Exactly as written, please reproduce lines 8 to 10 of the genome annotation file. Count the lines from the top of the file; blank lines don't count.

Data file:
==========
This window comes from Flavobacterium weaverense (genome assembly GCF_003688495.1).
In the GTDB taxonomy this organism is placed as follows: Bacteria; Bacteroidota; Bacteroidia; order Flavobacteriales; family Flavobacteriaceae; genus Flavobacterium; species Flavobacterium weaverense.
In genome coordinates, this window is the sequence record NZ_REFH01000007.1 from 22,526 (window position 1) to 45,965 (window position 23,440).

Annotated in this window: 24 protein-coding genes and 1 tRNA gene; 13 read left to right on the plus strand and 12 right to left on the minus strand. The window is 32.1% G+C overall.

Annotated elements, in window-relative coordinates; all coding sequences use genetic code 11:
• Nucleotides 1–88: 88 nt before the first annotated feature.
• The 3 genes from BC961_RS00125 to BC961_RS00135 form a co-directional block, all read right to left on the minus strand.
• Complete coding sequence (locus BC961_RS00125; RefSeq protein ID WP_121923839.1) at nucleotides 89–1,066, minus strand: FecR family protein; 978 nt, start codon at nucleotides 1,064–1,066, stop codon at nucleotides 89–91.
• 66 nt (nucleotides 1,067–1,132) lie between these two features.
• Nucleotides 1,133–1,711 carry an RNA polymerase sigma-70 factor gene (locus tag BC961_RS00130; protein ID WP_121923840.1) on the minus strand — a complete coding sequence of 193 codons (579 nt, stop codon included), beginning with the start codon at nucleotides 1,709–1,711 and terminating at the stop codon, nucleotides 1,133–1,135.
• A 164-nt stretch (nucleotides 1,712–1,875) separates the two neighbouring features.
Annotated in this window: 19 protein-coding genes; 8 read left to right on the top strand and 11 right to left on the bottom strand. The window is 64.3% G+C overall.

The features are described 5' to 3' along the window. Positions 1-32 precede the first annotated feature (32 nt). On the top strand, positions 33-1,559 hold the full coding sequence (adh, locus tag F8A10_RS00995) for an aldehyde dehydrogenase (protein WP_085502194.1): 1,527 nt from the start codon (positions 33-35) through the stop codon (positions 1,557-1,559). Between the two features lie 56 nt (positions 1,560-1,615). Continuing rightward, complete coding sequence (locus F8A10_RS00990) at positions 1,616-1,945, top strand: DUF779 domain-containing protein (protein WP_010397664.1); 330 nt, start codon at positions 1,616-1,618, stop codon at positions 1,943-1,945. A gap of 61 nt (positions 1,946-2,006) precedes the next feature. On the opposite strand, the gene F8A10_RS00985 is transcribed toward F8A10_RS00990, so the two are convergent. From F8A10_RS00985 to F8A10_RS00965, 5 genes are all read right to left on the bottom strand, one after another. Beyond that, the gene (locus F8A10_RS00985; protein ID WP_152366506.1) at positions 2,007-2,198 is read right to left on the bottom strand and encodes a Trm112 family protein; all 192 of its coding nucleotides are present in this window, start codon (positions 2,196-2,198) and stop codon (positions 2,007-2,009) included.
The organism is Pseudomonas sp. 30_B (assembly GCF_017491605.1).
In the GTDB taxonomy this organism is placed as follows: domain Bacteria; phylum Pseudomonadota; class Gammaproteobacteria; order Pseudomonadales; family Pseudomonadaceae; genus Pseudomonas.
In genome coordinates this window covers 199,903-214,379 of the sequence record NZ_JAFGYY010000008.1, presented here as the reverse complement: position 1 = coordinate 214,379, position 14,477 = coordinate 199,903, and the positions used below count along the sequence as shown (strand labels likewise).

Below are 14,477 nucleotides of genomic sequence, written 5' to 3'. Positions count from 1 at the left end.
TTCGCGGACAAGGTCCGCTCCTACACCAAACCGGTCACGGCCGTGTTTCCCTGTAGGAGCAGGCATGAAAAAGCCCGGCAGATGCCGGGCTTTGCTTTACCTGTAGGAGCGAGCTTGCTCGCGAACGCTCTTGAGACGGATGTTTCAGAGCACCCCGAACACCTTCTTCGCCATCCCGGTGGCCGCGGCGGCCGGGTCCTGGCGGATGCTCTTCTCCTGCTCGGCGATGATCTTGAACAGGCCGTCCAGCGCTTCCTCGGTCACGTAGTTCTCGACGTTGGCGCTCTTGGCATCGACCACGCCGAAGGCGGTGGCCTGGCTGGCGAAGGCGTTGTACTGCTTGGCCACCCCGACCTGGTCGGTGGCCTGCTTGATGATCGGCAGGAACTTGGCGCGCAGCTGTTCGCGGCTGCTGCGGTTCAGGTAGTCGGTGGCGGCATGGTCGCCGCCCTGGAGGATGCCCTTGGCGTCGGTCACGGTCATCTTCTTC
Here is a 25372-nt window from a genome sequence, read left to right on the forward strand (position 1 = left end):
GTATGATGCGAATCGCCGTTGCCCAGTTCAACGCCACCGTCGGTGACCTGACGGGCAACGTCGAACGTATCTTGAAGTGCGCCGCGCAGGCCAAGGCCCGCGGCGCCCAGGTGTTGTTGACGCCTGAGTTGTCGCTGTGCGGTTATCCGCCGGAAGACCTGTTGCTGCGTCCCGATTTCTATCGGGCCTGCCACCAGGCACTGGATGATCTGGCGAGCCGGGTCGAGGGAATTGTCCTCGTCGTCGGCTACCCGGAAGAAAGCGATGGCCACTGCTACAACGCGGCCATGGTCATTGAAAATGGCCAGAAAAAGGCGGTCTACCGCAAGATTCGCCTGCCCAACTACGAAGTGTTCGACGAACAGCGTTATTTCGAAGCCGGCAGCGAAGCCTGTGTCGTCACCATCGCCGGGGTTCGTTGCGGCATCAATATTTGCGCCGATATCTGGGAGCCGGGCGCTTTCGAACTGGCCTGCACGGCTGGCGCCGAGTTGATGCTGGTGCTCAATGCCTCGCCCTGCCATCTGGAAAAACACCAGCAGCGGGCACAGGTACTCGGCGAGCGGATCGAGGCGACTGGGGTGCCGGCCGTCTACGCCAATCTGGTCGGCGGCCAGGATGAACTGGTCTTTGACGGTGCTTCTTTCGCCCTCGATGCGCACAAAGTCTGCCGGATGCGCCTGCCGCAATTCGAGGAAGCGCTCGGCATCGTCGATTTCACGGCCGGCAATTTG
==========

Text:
• Complete coding sequence (locus BC961_RS00125; RefSeq protein ID WP_121923839.1) at nucleotides 89–1,066, minus strand: FecR family protein; 978 nt, start codon at nucleotides 1,064–1,066, stop codon at nucleotides 89–91.
• 66 nt (nucleotides 1,067–1,132) lie between these two features.
• Nucleotides 1,133–1,711 carry an RNA polymerase sigma-70 factor gene (locus tag BC961_RS00130; protein ID WP_121923840.1) on the minus strand — a complete coding sequence of 193 codons (579 nt, stop codon included), beginning with the start codon at nucleotides 1,709–1,711 and terminating at the stop codon, nucleotides 1,133–1,135.